Icelandic DPA fines InfoMentor
Icelandic DPA fines InfoMentor for a data breach affecting hundreds of children from 2019.
The Icelandic Data Protection Authority has fined the company InfoMentor EUR 23,100 for not ensuring the proper security of personal data of several data subjects, mainly affecting children. According to this report from the EDPB, in an incident reported in February 2019, their system, Mentor, an information system for schools and other parties, which provides services for working primarily with children,was subject to a data breach. A vulnerability on their part, led to the six-digit system number of each user being visible in the URL address of a particular page within the Mentor system. This resulted in unauthorised parties gaining access to the personal information of these students, including the national identification numbers and avatars of over 400 children.
At its core, this data breach was caused primarily by human error, including a delay in fixing a vulnerability that the company had been aware of.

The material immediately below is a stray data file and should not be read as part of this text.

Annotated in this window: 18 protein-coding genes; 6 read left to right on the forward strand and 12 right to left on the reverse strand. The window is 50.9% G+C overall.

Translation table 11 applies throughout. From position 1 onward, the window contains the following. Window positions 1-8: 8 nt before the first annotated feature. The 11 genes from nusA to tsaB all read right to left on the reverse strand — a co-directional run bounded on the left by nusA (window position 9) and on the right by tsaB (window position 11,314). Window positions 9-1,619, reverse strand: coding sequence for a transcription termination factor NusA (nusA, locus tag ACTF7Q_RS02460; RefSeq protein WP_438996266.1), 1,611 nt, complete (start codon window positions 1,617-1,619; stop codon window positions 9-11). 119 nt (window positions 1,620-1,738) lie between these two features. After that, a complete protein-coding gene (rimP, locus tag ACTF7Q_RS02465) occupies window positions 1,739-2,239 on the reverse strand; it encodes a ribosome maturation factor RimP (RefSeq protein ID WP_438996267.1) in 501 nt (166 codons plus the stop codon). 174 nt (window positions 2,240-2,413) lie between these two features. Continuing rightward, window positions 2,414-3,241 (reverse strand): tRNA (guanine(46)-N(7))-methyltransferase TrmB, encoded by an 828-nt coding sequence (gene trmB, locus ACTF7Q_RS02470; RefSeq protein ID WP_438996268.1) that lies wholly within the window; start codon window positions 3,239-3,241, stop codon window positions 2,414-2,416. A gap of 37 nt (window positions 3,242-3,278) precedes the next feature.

InfoMentor acknowledged that the company had been aware of the vulnerability which led to this data breach, and that a solution had already been created. However, due to human error, the solution was not fully implemented into their Mentor system until after the data breach had already occurred. This data breach could have been avoided, had those vulnerabilities been addressed once the relevant persons had been made aware of them. In addition, InfoMentor sent national identification numbers of students affected by the data breach to the wrong schools and data protection officers in error.
The Icelandic DPA fined InfoMentor based on the number of data subjects affected, and the fact that those affected were children.
The rights and freedoms of children were directly affected by this data breach. The most significant factors considered by the Icelandic DPA in determining the administrative fine were the number of data subjects directly and potentially affected, and the fact that the data subjects are children. The Icelandic DPA also considered that InfoMentor‘s main activity is the development and operation of an information system intended for schools and other entities working with children. On the plus side, there was no indication of harm suffered by the data subjects as a result of this breach. In addition, InfoMentor has taken numerous steps to improve their security and address the vulnerabilities which caused this breach, affecting the personal data within their system.
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